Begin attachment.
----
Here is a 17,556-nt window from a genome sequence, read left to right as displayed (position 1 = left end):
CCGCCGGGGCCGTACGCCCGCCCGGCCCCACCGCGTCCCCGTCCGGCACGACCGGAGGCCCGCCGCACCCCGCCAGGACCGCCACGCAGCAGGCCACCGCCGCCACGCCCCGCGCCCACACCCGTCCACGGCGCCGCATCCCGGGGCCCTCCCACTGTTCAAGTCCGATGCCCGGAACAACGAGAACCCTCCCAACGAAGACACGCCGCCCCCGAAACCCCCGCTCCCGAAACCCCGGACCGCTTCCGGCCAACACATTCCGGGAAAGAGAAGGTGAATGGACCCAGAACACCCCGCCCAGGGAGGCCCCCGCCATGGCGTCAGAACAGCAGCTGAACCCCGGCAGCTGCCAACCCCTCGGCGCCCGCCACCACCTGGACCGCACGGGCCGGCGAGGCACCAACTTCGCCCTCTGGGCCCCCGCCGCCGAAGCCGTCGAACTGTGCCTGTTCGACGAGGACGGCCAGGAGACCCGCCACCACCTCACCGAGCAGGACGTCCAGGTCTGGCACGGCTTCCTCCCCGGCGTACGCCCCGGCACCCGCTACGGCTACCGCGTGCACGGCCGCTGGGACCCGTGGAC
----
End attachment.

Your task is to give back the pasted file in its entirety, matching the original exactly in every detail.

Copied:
Here is a 17,556-nt window from a genome sequence, read left to right as displayed (position 1 = left end):
CCGCCGGGGCCGTACGCCCGCCCGGCCCCACCGCGTCCCCGTCCGGCACGACCGGAGGCCCGCCGCACCCCGCCAGGACCGCCACGCAGCAGGCCACCGCCGCCACGCCCCGCGCCCACACCCGTCCACGGCGCCGCATCCCGGGGCCCTCCCACTGTTCAAGTCCGATGCCCGGAACAACGAGAACCCTCCCAACGAAGACACGCCGCCCCCGAAACCCCCGCTCCCGAAACCCCGGACCGCTTCCGGCCAACACATTCCGGGAAAGAGAAGGTGAATGGACCCAGAACACCCCGCCCAGGGAGGCCCCCGCCATGGCGTCAGAACAGCAGCTGAACCCCGGCAGCTGCCAACCCCTCGGCGCCCGCCACCACCTGGACCGCACGGGCCGGCGAGGCACCAACTTCGCCCTCTGGGCCCCCGCCGCCGAAGCCGTCGAACTGTGCCTGTTCGACGAGGACGGCCAGGAGACCCGCCACCACCTCACCGAGCAGGACGTCCAGGTCTGGCACGGCTTCCTCCCCGGCGTACGCCCCGGCACCCGCTACGGCTACCGCGTGCACGGCCGCTGGGACCCGTGGAC